Nature Comments on Evolution and the U.S. Presidential Election

Nature recently had this to say in an editorial regarding our upcoming election:

The most worrying thing about a McCain presidency is not so much a President
McCain as a Vice-President Palin. Sarah Palin, Alaska’s governor and McCain’s
running mate, opposes all research into human embryonic stem cells. She is a
Contrast that with Obama’s statement on page 448, in which Nature asked him
about the teaching of intelligent design in science classes. It is not easy to
address students’ questions about evolution without falling prey to the false
notion of ‘teaching the controversy’, as the Royal Society’s director of
education discovered last week in a public-relations meltdown (see ‘Creation
and classrooms’). But Obama could not be more clear: “I do not believe it is
helpful to our students to cloud discussions of science with non-scientific
theories like intelligent design that are not subject to experimental
scrutiny,” he wrote.

Now those who have been following the issue know that Gov. Sarah Palin’s position is a bit more complicated than being “a creationist.” In fact she has explicitly said that she does not want to teach only creationism. So I guess if she is a creationist she is a creationist in a sense different than Darwinists at the NCSE are Darwinists, as they want to teach only Darwinism.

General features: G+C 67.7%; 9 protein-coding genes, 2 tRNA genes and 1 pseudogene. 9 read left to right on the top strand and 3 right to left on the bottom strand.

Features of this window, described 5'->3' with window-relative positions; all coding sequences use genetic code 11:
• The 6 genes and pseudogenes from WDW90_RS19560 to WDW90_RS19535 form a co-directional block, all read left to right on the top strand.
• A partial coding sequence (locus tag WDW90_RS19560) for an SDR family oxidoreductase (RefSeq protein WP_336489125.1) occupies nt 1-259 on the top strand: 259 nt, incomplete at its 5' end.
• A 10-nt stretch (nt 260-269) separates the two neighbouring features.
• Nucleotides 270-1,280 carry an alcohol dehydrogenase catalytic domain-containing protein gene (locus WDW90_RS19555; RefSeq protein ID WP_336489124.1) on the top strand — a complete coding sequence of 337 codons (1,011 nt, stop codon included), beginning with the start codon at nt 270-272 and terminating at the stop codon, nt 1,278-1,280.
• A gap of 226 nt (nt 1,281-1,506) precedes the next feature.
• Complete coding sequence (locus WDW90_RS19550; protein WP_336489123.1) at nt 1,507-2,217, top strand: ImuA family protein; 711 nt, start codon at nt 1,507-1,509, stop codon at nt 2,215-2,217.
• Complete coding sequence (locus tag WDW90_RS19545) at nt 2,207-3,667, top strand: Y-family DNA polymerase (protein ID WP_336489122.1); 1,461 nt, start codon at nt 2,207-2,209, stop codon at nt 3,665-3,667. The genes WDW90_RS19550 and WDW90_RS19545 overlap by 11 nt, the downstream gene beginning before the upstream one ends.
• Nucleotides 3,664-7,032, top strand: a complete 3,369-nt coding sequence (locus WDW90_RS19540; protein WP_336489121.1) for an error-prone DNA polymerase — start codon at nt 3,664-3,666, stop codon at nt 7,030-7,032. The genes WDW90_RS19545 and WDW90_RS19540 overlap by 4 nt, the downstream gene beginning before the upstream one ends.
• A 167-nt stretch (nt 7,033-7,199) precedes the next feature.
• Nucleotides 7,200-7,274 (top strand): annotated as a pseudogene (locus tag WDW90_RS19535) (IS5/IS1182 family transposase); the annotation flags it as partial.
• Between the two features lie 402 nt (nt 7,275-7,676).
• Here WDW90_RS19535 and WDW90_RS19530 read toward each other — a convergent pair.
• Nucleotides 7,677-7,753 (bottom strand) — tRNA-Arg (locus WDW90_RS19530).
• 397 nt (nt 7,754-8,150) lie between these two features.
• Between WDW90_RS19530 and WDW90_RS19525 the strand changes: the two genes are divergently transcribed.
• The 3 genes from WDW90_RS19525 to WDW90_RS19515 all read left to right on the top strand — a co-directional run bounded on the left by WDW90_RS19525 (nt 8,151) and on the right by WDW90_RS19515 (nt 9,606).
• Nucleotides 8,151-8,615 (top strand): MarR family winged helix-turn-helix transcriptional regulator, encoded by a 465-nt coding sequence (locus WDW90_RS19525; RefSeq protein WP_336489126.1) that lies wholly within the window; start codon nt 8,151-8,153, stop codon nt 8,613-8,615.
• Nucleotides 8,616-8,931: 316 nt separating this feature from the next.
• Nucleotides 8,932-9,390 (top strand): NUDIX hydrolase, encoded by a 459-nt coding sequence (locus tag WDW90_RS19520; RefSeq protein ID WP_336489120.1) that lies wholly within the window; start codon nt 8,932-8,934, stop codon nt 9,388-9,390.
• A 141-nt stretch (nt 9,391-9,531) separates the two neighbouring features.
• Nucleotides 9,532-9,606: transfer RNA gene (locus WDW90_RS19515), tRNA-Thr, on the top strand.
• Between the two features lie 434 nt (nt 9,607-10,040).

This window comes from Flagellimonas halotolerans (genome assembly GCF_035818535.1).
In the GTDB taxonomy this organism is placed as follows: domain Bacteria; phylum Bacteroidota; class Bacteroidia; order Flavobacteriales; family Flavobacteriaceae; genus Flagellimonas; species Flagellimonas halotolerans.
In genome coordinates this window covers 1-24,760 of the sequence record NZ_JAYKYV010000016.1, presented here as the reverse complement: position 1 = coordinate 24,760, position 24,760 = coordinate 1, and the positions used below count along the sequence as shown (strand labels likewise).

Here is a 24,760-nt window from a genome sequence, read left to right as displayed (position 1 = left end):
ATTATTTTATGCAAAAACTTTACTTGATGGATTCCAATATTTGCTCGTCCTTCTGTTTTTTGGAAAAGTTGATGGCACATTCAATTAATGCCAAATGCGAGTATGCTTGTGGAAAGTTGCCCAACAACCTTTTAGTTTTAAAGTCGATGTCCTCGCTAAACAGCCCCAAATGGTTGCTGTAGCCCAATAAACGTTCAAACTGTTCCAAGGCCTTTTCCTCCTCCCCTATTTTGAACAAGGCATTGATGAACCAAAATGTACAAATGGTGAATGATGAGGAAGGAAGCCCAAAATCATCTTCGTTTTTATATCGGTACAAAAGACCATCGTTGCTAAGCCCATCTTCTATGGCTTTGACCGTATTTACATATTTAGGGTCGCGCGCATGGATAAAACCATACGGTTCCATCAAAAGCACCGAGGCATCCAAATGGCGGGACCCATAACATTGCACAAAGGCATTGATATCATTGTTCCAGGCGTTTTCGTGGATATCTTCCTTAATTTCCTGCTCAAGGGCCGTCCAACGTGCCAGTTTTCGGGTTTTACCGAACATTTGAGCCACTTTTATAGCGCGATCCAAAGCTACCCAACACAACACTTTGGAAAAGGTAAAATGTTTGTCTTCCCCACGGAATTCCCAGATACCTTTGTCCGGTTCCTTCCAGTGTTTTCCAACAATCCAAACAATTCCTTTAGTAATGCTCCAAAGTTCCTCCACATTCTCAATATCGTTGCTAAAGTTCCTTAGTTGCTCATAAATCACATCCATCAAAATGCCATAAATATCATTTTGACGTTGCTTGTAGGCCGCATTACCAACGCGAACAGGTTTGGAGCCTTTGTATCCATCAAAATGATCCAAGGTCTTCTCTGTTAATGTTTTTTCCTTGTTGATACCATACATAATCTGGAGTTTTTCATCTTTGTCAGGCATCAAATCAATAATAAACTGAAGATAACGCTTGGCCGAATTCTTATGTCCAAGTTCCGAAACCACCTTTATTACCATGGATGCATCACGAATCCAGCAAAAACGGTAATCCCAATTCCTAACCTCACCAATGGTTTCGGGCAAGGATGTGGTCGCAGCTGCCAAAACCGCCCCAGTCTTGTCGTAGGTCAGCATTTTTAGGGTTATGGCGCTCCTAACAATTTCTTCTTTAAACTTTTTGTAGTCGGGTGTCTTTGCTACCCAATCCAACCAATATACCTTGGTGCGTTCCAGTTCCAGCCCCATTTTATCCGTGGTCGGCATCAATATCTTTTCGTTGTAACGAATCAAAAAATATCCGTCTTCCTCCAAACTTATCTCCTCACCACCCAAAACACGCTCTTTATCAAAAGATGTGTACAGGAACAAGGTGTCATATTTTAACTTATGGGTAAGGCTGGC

Other Brits have been more thoughtful,

noting that Palin’s statements basically said she supports students discussing alternative views–that there should not “be a prohibition against debate if it comes up in class. It doesn’t have to be part of the curriculum.”
So no, Palin is not as radical or scarey as Nature and other sources would have you think.
Regarding Obama’s position, as a thoughful person, I hope he comes to learn that ID proponents are not pushing to mandate the inclusion of ID in the classroom. Rather, what we have long been asking for is that Darwinism be taught in an even-handed way, with scientific evidence both for it and against it discussed. Rather than perpetuating misconceptions, it would be nice to see the post-partisan candidate come endorse such an even-handed approach which has the support of nearly three out of four Americans.

Logan Paul Gage

Logan Paul Gage is Assistant Professor of Philosophy at Franciscan University of Steubenville. Dr. Gage received his B.A. in history, philosophy, and American studies from Whitworth College (2004) and his M.A. (2011) and Ph.D. (2014) in philosophy from Baylor University. His dissertation, written under the supervision of Trent Dougherty, was a defense of the phenomenal conception of evidence and conservative principles in epistemology.